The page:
In this theory, we are simply too far away and too lost in the cosmos to even register. We could just be out in the middle of nowhere amidst a beach of stars and no one has noticed us. We might just be in an isolated, uncharted corner of the universe and while all the other intelligent races out there are getting together we simply remain undiscovered. This seems like a rational idea, and could be true, but Fermi didn’t think this cut the mustard. He was under the impression that distance mattered little, nor did the speed of travel. The SETI Institute’s very own web page says of this:

You can quibble about the speed of alien spacecraft, and whether they can move at 1 percent of the speed of light or 10 percent of the speed of light. It doesn’t matter. You can argue about how long it would take for a new star colony to spawn colonies of its own. It still doesn’t matter. Any halfway reasonable assumption about how fast colonization could take place still ends up with time scales that are profoundly shorter than the age of the Galaxy. It’s like having a heated discussion about whether Spanish ships of the 16th century could heave along at two knots or twenty. Either way they could speedily colonize the Americas.

This could be explained away by saying that life may just be incredibly rare in the universe, which when coupled with the immense distances involved serves to keep us apart, but even if this were the case there is also the fact that these would be races far beyond us in terms of development, so would we really remain merely out of sight in some remote corner of the universe without being detected in the slightest? Is this possible? Indeed, we have been boldly announcing our presence to the universe for decades, so are they so far away that they haven’t received the message or what? Perhaps, or maybe they do know we are here but simply don’t care. Maybe they are listening to our desperate calls out into the cosmos but just don’t want to answer?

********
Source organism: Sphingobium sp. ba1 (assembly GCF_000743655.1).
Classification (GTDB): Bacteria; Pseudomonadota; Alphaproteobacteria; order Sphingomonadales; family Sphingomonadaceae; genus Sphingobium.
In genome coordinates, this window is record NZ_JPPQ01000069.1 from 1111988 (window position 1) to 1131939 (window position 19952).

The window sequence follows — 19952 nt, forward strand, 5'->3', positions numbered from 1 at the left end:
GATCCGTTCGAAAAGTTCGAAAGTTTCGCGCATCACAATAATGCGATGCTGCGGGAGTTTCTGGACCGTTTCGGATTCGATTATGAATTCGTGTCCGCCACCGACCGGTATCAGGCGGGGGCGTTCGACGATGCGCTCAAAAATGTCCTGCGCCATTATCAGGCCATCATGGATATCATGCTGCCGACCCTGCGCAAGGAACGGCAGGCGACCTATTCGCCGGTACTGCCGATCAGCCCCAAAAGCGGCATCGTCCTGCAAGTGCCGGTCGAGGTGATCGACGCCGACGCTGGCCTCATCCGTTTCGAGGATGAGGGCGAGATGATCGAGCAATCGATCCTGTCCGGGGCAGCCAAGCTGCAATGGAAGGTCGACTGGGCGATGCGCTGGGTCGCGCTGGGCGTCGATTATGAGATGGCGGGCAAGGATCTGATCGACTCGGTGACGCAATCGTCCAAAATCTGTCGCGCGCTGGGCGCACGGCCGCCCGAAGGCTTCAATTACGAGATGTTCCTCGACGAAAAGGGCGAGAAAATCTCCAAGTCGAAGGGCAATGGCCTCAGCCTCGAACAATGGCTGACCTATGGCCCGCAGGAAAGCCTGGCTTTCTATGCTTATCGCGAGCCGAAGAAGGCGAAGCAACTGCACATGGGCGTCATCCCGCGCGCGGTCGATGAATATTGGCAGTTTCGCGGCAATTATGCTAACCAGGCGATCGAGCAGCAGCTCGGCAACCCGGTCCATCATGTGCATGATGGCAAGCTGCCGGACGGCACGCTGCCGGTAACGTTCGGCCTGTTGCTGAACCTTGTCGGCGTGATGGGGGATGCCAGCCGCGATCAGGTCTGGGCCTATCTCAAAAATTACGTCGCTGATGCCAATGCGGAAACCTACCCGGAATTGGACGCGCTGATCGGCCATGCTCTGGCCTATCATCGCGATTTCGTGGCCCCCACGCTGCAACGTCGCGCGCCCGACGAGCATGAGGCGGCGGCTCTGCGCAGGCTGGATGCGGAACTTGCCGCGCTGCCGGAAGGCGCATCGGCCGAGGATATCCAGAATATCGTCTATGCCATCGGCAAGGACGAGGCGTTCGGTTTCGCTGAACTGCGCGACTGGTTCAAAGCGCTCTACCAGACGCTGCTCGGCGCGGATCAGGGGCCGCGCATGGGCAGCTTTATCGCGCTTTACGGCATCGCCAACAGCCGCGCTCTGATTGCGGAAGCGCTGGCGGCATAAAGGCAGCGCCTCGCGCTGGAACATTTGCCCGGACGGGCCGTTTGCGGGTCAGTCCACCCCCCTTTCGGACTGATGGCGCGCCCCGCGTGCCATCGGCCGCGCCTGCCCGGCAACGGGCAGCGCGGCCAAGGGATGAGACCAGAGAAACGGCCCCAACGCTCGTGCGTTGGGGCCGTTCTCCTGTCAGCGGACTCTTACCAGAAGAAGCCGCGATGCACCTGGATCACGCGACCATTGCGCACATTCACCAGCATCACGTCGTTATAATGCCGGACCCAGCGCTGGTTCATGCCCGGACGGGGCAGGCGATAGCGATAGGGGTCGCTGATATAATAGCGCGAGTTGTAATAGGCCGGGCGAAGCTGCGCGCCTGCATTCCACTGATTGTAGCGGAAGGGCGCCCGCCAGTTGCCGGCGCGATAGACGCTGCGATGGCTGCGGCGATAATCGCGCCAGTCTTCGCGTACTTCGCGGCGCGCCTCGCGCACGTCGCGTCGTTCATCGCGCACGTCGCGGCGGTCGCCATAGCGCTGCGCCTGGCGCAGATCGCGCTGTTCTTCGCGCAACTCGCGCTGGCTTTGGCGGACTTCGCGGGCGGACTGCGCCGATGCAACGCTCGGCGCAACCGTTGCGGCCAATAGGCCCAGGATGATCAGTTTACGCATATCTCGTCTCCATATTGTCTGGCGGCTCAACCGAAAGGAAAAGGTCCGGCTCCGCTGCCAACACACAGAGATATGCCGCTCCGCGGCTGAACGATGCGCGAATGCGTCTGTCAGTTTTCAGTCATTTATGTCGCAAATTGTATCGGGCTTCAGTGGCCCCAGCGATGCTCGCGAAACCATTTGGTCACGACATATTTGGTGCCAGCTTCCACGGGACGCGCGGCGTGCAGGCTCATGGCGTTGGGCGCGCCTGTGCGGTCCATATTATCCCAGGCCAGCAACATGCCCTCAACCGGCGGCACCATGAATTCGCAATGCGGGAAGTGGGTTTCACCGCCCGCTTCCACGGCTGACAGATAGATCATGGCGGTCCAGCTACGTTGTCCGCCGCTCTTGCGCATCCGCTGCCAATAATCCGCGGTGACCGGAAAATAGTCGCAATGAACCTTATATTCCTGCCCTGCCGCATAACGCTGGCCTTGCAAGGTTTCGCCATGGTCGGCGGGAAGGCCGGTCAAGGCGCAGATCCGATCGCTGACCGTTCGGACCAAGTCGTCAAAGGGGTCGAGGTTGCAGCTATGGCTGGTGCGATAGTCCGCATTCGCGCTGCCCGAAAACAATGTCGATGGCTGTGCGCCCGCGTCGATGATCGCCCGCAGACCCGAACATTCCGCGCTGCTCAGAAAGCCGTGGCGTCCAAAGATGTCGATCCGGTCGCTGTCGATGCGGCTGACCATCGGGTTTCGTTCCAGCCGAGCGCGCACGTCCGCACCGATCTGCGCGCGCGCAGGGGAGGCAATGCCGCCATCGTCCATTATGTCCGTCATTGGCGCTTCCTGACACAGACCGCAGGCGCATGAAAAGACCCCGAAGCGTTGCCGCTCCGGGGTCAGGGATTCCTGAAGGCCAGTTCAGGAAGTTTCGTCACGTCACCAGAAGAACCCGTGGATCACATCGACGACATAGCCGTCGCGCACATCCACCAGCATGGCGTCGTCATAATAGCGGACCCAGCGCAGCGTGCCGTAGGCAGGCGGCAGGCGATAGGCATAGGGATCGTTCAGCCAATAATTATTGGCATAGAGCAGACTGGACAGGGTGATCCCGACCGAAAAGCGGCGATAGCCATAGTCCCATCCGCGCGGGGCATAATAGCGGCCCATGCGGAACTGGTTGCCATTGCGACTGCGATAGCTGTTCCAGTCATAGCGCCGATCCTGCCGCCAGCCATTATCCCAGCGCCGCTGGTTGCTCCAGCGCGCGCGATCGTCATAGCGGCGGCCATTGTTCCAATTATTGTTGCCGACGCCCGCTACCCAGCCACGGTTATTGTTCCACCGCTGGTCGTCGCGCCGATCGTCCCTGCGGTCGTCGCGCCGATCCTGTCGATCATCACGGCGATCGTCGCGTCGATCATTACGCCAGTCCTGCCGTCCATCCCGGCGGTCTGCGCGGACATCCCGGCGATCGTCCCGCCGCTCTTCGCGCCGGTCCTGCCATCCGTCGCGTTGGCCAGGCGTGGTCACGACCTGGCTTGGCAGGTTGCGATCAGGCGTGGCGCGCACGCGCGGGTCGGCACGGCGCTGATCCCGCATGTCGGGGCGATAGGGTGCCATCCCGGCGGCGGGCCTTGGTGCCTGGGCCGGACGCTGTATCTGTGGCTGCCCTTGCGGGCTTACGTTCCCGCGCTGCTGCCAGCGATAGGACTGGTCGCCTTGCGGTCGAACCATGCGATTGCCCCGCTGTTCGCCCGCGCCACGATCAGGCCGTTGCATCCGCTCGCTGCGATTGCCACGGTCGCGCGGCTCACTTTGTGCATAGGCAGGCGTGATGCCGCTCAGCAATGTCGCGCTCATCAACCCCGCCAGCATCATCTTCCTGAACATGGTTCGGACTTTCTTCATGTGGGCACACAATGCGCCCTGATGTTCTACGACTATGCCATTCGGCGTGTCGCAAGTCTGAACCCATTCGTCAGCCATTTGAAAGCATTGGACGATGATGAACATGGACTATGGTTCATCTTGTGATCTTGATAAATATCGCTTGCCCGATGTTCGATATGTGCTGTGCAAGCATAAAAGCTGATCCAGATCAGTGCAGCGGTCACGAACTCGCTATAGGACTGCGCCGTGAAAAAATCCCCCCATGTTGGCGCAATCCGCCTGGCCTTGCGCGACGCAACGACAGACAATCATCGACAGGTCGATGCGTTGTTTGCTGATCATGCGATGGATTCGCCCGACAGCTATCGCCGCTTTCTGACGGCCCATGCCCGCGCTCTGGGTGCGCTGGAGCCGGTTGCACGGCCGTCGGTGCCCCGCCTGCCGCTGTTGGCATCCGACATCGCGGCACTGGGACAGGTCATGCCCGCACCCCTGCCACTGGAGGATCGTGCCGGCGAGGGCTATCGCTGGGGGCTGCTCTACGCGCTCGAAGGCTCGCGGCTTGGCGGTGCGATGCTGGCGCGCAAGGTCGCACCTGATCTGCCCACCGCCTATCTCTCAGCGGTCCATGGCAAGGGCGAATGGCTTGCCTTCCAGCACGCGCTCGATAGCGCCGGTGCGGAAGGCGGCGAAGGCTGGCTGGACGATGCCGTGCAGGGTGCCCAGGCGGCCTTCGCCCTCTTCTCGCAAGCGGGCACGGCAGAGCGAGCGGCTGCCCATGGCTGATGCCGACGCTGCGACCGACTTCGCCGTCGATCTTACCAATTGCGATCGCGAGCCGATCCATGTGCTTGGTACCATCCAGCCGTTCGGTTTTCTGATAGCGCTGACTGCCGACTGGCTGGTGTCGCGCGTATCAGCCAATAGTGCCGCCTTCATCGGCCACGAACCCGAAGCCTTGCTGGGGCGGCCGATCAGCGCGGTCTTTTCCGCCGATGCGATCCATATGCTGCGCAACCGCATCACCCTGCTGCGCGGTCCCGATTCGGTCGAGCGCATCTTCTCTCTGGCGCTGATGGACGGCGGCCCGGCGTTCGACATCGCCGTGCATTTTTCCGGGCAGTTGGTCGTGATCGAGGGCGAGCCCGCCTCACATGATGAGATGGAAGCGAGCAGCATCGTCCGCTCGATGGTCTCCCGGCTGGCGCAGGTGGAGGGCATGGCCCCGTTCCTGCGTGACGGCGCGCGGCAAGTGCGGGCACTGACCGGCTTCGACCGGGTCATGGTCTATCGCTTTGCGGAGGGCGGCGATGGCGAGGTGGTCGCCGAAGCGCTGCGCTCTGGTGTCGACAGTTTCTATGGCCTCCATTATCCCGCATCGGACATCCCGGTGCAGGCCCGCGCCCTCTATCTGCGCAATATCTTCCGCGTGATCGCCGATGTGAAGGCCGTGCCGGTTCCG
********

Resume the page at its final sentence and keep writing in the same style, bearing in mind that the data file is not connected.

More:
There are a lot of reasons why these hypothetical aliens might not want to acknowledge our existence. Perhaps we just seem to be too primitive, and they no more wish to try and talk to us than we might wish to try and talk to an ant. As renowned astrophysicist Neil deGrasse Tyson has said, “We’d be drooling, blithering idiots in their presence.” More optimistically, maybe they are listening, but waiting until we reach a certain level of sophistication before finally approaching us. Or maybe they see us as an inevitable threat and have decided to stay away. More depressingly, maybe we just aren’t all that interesting to them. Who knows? It also could be that they see us as merely a curiosity, and are watching but willfully choose to leave us be as we are, just watching us and seeing what happens next. This theory even has a name, the “Zoo Hypothesis,” first suggested by a John A. Ball in 1973, which suggests that we are at best curiosities for other civilizations and at worst not worth talking to or insignificant, just entertainment and nothing more. Ball would say of this idea: